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The Pamphlet Collection of Sir Robert Stout: Volume 8

Benignity and Beneficence

Benignity and Beneficence.

Sir,—Some time ago, whilst I was walking along a leading thoroughfare in this city, I noticed a bare-footed, thinly-clad, half-starved little girl staggering on under the load of a large and apparently heavy bag. The poor child could make only very short stages, a journey of ten yards being enough to exhaust her. She could not have been more than six years of age.

Now if my readers will pardon a bit of egotism which it would be inconvenient to suppress on the present occasion, I would have them understand that there are few mortals more thoroughly benevolent than myself. In my boyish days I never robbed a bird's-nest, and never baited a hook without feeling sorry for the worm. When I hear or read of a tale of woe, involuntary tears start to my eyes, and if sympathy could remove distress, there would be little left in the world; for I think that I have within me an index-haustitle well thereof. The wrongs of the poor and down-trodden, the selfishress of the luxurious rich, and the grinding despotism of the tyrant make any blood boil when I reflect on them; and often when I lie awake I constrict in my mind social systems which shall provide for the weak and helples: a road from Purgatory to Paradise, and in which there shall be an aristocacy of the wise and good, not of the rich and powerful.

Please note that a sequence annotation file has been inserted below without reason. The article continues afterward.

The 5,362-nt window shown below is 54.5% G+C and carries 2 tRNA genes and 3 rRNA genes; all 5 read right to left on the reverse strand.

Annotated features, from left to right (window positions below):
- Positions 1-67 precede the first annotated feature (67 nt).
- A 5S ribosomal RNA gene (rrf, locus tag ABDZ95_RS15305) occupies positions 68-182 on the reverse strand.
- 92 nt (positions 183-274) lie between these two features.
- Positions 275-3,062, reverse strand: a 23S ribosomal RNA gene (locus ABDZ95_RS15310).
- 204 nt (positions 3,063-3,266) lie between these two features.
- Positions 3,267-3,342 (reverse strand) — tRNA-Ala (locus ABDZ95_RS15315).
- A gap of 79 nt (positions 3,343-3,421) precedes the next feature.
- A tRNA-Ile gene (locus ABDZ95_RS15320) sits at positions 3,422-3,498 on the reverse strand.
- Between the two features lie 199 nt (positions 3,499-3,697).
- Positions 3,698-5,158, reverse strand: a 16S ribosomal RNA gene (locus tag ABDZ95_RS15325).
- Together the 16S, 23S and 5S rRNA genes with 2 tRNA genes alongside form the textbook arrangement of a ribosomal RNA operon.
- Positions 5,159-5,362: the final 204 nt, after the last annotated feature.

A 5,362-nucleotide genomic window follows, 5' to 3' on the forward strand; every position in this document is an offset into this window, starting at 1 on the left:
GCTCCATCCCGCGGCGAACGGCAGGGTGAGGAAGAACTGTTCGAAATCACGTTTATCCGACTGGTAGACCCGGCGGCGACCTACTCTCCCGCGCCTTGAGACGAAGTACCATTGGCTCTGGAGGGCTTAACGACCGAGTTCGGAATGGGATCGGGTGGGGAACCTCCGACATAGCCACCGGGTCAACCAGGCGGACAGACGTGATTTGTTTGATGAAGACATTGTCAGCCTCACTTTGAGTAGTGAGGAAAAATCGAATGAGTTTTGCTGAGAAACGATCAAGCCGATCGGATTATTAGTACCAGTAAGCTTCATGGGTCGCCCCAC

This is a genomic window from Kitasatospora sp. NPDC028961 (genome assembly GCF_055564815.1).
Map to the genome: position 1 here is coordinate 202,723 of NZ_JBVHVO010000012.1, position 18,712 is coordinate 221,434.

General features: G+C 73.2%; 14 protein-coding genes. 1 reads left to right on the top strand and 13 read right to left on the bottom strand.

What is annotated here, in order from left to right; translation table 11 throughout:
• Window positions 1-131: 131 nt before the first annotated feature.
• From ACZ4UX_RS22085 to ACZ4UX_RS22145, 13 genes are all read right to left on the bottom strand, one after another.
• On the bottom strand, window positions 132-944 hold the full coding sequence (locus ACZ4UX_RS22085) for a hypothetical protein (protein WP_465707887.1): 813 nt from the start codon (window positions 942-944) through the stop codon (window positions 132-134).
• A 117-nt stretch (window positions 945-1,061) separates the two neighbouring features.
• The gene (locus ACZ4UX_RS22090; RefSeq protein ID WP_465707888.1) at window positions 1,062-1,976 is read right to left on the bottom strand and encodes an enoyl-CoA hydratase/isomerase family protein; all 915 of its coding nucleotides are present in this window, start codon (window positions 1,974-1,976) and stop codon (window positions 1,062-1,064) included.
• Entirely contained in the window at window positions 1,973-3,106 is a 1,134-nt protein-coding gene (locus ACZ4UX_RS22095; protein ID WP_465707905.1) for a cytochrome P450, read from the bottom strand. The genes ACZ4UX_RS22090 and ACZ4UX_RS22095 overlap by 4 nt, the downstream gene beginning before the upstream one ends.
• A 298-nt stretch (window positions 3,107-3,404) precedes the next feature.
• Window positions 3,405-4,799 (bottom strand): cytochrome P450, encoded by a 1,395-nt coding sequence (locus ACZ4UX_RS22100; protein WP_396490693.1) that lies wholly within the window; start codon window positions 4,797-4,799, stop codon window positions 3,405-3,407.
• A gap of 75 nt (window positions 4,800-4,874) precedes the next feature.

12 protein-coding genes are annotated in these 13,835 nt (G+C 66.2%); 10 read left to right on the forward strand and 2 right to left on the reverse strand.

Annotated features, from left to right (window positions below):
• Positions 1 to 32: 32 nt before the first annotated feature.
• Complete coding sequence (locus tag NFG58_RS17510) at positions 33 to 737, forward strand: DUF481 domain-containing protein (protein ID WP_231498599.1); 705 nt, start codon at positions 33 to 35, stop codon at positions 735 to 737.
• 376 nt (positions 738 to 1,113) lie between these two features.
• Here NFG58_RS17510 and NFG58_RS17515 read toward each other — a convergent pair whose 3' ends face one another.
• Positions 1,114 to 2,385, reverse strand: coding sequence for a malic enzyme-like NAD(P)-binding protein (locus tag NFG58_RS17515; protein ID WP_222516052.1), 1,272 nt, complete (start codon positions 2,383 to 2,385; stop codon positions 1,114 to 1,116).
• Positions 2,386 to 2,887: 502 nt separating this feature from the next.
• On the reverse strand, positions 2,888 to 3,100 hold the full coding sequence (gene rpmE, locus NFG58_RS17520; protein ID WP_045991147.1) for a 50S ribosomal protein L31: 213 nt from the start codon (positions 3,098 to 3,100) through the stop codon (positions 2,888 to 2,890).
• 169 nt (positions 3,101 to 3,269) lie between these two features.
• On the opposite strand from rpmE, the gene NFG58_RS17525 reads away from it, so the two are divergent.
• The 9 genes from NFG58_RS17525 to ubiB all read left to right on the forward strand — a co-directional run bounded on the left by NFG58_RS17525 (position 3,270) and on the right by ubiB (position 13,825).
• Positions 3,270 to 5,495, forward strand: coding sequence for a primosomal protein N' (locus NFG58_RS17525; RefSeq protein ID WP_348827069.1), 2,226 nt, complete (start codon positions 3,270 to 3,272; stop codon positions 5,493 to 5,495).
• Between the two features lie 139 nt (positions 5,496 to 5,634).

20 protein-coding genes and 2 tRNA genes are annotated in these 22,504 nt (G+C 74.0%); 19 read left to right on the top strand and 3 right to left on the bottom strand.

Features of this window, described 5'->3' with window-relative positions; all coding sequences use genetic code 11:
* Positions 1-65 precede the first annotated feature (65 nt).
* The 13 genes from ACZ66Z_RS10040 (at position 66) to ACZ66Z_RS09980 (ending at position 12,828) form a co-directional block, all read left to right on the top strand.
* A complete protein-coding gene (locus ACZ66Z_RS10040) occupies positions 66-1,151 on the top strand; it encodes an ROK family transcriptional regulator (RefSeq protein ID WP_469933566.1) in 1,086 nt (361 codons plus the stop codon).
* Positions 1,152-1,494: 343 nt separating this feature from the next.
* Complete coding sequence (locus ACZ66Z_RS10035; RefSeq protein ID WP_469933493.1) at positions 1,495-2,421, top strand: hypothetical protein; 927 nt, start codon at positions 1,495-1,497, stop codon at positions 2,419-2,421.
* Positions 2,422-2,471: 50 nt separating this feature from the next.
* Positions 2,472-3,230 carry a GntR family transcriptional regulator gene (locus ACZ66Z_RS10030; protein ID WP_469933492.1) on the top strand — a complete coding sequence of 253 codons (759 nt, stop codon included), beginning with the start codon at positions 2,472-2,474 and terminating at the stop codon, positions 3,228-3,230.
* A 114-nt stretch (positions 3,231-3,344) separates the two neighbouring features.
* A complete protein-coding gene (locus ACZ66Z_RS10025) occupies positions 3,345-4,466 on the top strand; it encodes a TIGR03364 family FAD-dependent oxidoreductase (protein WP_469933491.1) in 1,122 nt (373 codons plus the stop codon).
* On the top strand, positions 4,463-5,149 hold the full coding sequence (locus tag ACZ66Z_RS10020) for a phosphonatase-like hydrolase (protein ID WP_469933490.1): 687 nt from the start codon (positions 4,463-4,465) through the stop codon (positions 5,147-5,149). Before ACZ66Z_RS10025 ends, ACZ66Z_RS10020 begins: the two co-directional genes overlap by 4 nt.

It nay readily be imagined, then, that the scene I have described above was sufficient to touch me to the quick. I stood for some time pensively watching the little creature. "Can this," I said within myself, "be called a Christin land, where law and public opinion seem equally indifferent to such an exhibition of parental barbarism?" I felt a righteous anger rise within me when I beheld the busy citizens pass to and fro, each wrapped in his own concerns, and as unmoved at the spectacle of suffering humanity as at the sight of" a fly in the meshes of a web; my indignation being perhaps slightly soothed by the reflection that Sydney contained one person—to wit, myself—whose heart was not destitute of every spark of human sympathy.

Presently, however, my musings were interrupted. I saw a gentleman approach the girl, ask her a question, and, without more ado, throw the bag across his shoulder and march off with the child by his side. For a moment I was arivetted to the spot with surprise. Such eccentric behaviour on the part of a person who was at least my equal in rank, I could not have conceived. Prompted by curiosity, I followed the odd pair after they had proceeted some distance. Selecting the most unfrequented ways, they at last reaches a miserable house in a by-street at the door of which our good Samarian deposited his load and then went his way, with a mind, if physiognomy speak the truth, no more burdened by the consciousness of having page 319 done a good action than agitated by schemes for the social regeneration of mankind. I have never seen him since.

How true it is that a single good action, however trifling in itself, may be fruitful in unforeseen blessings. The child's benefactor was unconsciously a benefactor to me also, but in a higher sense; for he, by his silent reproof, did much to relieve me of a far more crushing load than that which she had to bear; a load of self-complacency, of morbid sentiment, of dreamy do-nothing benevolence, which is almost as fatal to self-denying energy of character as selfishness itself. He has taught me in a single simple lesson that there is plenty of benignity in the world, but that there is room for much more beneficence; that thought not embodied in action is vain; that an ounce of well-doing is worth a ton of well-meaning; that faith without works is dead.